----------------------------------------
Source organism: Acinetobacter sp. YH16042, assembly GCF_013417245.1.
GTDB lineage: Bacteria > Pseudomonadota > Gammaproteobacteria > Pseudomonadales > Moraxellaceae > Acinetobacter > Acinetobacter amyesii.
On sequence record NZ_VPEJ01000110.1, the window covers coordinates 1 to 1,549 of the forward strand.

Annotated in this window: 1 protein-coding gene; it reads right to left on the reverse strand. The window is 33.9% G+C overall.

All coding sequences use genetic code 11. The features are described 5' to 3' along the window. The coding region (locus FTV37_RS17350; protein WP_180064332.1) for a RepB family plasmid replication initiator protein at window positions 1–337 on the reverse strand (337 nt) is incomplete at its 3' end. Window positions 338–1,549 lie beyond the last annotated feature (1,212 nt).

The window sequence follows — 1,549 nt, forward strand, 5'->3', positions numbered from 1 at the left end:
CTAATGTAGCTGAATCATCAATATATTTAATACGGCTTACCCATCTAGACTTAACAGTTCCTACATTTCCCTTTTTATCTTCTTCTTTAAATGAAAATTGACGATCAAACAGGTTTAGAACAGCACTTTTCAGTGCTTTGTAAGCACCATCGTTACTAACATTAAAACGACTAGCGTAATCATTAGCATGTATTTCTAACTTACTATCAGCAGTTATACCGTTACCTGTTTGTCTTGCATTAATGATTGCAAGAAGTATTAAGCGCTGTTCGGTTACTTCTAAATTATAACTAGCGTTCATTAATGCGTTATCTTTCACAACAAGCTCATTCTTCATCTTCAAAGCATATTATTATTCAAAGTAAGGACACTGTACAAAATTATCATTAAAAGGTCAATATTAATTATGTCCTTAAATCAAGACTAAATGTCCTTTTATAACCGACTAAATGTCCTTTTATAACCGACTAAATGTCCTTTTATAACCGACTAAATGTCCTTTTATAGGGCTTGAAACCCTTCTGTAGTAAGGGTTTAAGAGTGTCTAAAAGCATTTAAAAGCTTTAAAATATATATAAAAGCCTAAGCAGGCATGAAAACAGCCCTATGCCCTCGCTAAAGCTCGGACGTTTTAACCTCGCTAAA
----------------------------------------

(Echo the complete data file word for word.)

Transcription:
Source organism: Acinetobacter sp. YH16042, assembly GCF_013417245.1.
GTDB lineage: Bacteria > Pseudomonadota > Gammaproteobacteria > Pseudomonadales > Moraxellaceae > Acinetobacter > Acinetobacter amyesii.
On sequence record NZ_VPEJ01000110.1, the window covers coordinates 1 to 1,549 of the forward strand.

Annotated in this window: 1 protein-coding gene; it reads right to left on the reverse strand. The window is 33.9% G+C overall.

All coding sequences use genetic code 11. The features are described 5' to 3' along the window. The coding region (locus FTV37_RS17350; protein WP_180064332.1) for a RepB family plasmid replication initiator protein at window positions 1–337 on the reverse strand (337 nt) is incomplete at its 3' end. Window positions 338–1,549 lie beyond the last annotated feature (1,212 nt).

The window sequence follows — 1,549 nt, forward strand, 5'->3', positions numbered from 1 at the left end:
CTAATGTAGCTGAATCATCAATATATTTAATACGGCTTACCCATCTAGACTTAACAGTTCCTACATTTCCCTTTTTATCTTCTTCTTTAAATGAAAATTGACGATCAAACAGGTTTAGAACAGCACTTTTCAGTGCTTTGTAAGCACCATCGTTACTAACATTAAAACGACTAGCGTAATCATTAGCATGTATTTCTAACTTACTATCAGCAGTTATACCGTTACCTGTTTGTCTTGCATTAATGATTGCAAGAAGTATTAAGCGCTGTTCGGTTACTTCTAAATTATAACTAGCGTTCATTAATGCGTTATCTTTCACAACAAGCTCATTCTTCATCTTCAAAGCATATTATTATTCAAAGTAAGGACACTGTACAAAATTATCATTAAAAGGTCAATATTAATTATGTCCTTAAATCAAGACTAAATGTCCTTTTATAACCGACTAAATGTCCTTTTATAACCGACTAAATGTCCTTTTATAACCGACTAAATGTCCTTTTATAGGGCTTGAAACCCTTCTGTAGTAAGGGTTTAAGAGTGTCTAAAAGCATTTAAAAGCTTTAAAATATATATAAAAGCCTAAGCAGGCATGAAAACAGCCCTATGCCCTCGCTAAAGCTCGGACGTTTTAACCTCGCTAAA